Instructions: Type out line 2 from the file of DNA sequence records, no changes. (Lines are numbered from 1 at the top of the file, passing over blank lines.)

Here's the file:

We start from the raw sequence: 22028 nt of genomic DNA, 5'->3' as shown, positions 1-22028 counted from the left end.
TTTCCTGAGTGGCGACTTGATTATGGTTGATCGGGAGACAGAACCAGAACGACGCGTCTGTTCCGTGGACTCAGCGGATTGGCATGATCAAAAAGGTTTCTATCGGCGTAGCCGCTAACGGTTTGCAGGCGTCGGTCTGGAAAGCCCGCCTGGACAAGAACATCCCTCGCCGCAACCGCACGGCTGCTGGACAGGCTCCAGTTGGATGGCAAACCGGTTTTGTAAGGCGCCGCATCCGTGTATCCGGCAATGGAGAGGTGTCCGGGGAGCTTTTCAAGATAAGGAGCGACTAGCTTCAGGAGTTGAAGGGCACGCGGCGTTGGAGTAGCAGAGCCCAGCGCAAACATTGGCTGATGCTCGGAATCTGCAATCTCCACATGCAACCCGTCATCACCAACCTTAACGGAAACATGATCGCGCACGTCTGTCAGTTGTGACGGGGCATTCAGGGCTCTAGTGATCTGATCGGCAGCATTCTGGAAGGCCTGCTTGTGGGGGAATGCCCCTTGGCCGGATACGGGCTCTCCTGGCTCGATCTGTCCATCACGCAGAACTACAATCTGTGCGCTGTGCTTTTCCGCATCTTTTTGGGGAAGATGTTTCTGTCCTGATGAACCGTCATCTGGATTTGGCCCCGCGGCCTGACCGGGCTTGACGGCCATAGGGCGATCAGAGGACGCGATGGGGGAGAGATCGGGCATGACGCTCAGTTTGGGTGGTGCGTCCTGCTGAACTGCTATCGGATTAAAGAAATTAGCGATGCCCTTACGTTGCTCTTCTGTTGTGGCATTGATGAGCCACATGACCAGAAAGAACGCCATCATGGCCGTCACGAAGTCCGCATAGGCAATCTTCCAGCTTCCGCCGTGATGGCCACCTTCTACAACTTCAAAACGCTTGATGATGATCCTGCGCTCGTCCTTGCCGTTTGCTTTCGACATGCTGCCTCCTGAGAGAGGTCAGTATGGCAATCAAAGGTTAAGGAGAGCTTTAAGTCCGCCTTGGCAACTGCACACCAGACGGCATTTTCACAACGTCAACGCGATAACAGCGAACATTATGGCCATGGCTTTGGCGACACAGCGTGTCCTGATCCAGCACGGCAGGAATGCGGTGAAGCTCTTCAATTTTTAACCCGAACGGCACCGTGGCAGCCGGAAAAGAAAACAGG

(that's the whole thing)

TTTCCTGAGTGGCGACTTGATTATGGTTGATCGGGAGACAGAACCAGAACGACGCGTCTGTTCCGTGGACTCAGCGGATTGGCATGATCAAAAAGGTTTCTATCGGCGTAGCCGCTAACGGTTTGCAGGCGTCGGTCTGGAAAGCCCGCCTGGACAAGAACATCCCTCGCCGCAACCGCACGGCTGCTGGACAGGCTCCAGTTGGATGGCAAACCGGTTTTGTAAGGCGCCGCATCCGTGTATCCGGCAATGGAGAGGTGTCCGGGGAGCTTTTCAAGATAAGGAGCGACTAGCTTCAGGAGTTGAAGGGCACGCGGCGTTGGAGTAGCAGAGCCCAGCGCAAACATTGGCTGATGCTCGGAATCTGCAATCTCCACATGCAACCCGTCATCACCAACCTTAACGGAAACATGATCGCGCACGTCTGTCAGTTGTGACGGGGCATTCAGGGCTCTAGTGATCTGATCGGCAGCATTCTGGAAGGCCTGCTTGTGGGGGAATGCCCCTTGGCCGGATACGGGCTCTCCTGGCTCGATCTGTCCATCACGCAGAACTACAATCTGTGCGCTGTGCTTTTCCGCATCTTTTTGGGGAAGATGTTTCTGTCCTGATGAACCGTCATCTGGATTTGGCCCCGCGGCCTGACCGGGCTTGACGGCCATAGGGCGATCAGAGGACGCGATGGGGGAGAGATCGGGCATGACGCTCAGTTTGGGTGGTGCGTCCTGCTGAACTGCTATCGGATTAAAGAAATTAGCGATGCCCTTACGTTGCTCTTCTGTTGTGGCATTGATGAGCCACATGACCAGAAAGAACGCCATCATGGCCGTCACGAAGTCCGCATAGGCAATCTTCCAGCTTCCGCCGTGATGGCCACCTTCTACAACTTCAAAACGCTTGATGATGATCCTGCGCTCGTCCTTGCCGTTTGCTTTCGACATGCTGCCTCCTGAGAGAGGTCAGTATGGCAATCAAAGGTTAAGGAGAGCTTTAAGTCCGCCTTGGCAACTGCACACCAGACGGCATTTTCACAACGTCAACGCGATAACAGCGAACATTATGGCCATGGCTTTGGCGACACAGCGTGTCCTGATCCAGCACGGCAGGAATGCGGTGAAGCTCTTCAATTTTTAACCCGAACGGCACCGTGGCAGCCGGAAAAGAAAACAGG